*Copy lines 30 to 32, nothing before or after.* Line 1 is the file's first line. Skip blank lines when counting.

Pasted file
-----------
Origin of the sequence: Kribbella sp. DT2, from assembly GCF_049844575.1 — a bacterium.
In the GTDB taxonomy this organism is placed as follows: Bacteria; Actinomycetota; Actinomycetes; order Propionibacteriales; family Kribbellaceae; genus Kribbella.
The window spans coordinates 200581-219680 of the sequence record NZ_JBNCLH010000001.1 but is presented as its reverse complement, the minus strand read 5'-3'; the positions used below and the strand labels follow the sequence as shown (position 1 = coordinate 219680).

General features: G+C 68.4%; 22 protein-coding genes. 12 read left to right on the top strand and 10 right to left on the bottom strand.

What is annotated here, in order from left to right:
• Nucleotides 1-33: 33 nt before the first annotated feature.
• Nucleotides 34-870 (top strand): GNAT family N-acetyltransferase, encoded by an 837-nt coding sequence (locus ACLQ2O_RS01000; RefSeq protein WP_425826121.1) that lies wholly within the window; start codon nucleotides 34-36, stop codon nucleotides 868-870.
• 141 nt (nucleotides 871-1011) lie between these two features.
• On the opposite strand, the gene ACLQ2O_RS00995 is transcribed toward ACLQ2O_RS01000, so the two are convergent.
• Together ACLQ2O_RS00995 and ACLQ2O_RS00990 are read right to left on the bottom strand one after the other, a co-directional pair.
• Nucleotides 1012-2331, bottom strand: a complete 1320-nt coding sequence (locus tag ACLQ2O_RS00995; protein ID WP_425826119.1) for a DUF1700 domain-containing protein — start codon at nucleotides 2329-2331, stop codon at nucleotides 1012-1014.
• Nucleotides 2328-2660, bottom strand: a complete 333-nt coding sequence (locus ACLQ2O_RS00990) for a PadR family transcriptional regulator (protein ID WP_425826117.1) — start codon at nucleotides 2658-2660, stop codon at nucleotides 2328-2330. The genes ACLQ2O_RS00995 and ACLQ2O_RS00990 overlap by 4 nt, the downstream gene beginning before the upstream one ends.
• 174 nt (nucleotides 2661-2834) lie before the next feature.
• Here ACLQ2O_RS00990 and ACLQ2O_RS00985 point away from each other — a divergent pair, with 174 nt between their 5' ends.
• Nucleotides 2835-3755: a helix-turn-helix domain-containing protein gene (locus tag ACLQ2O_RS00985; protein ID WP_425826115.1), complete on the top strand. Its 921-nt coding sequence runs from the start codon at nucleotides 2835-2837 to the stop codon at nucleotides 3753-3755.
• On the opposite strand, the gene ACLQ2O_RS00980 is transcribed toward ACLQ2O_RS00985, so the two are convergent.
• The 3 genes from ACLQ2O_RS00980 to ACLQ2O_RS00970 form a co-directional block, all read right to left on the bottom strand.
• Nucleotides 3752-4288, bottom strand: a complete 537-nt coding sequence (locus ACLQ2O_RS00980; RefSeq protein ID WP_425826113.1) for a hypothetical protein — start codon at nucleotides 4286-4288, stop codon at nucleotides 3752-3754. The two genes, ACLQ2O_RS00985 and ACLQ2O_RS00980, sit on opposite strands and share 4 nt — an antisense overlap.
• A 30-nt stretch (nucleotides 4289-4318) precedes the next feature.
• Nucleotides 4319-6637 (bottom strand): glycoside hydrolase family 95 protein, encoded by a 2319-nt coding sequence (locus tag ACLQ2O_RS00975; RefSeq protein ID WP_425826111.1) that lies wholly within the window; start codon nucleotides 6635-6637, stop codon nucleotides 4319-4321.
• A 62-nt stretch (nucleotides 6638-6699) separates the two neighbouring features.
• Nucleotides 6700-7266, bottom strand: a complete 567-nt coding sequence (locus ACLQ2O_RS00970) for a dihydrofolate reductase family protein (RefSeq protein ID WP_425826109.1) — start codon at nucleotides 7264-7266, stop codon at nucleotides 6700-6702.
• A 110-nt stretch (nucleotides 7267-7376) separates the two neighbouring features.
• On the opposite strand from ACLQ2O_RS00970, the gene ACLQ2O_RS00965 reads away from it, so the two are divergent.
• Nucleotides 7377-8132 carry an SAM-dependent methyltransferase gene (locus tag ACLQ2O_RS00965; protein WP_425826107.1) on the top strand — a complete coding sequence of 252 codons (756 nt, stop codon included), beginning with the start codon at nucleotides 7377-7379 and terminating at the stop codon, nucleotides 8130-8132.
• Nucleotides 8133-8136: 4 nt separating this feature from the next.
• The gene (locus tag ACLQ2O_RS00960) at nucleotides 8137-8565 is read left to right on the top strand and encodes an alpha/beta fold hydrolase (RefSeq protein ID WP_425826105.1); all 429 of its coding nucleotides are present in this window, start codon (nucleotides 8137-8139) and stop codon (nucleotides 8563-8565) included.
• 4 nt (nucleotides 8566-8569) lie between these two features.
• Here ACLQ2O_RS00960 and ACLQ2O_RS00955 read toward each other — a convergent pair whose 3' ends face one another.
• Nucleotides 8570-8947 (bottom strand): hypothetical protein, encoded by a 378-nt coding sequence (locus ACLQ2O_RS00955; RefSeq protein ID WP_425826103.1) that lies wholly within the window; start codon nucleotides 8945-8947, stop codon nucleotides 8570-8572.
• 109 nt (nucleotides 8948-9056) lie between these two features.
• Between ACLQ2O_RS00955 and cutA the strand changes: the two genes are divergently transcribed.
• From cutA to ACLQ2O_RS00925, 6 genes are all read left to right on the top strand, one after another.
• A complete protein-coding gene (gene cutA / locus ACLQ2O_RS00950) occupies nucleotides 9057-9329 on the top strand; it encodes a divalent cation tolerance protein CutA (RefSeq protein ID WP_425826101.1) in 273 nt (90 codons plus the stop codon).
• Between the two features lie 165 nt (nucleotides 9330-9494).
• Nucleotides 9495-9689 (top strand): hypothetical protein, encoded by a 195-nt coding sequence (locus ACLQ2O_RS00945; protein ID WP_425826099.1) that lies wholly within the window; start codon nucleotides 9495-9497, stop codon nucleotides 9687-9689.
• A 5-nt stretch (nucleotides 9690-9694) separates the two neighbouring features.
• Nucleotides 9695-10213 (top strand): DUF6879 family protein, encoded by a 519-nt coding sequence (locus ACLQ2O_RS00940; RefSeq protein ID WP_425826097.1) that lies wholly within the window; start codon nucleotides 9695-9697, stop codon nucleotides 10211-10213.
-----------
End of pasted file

• Nucleotides 8570-8947 (bottom strand): hypothetical protein, encoded by a 378-nt coding sequence (locus ACLQ2O_RS00955; RefSeq protein ID WP_425826103.1) that lies wholly within the window; start codon nucleotides 8945-8947, stop codon nucleotides 8570-8572.
• 109 nt (nucleotides 8948-9056) lie between these two features.
• Between ACLQ2O_RS00955 and cutA the strand changes: the two genes are divergently transcribed.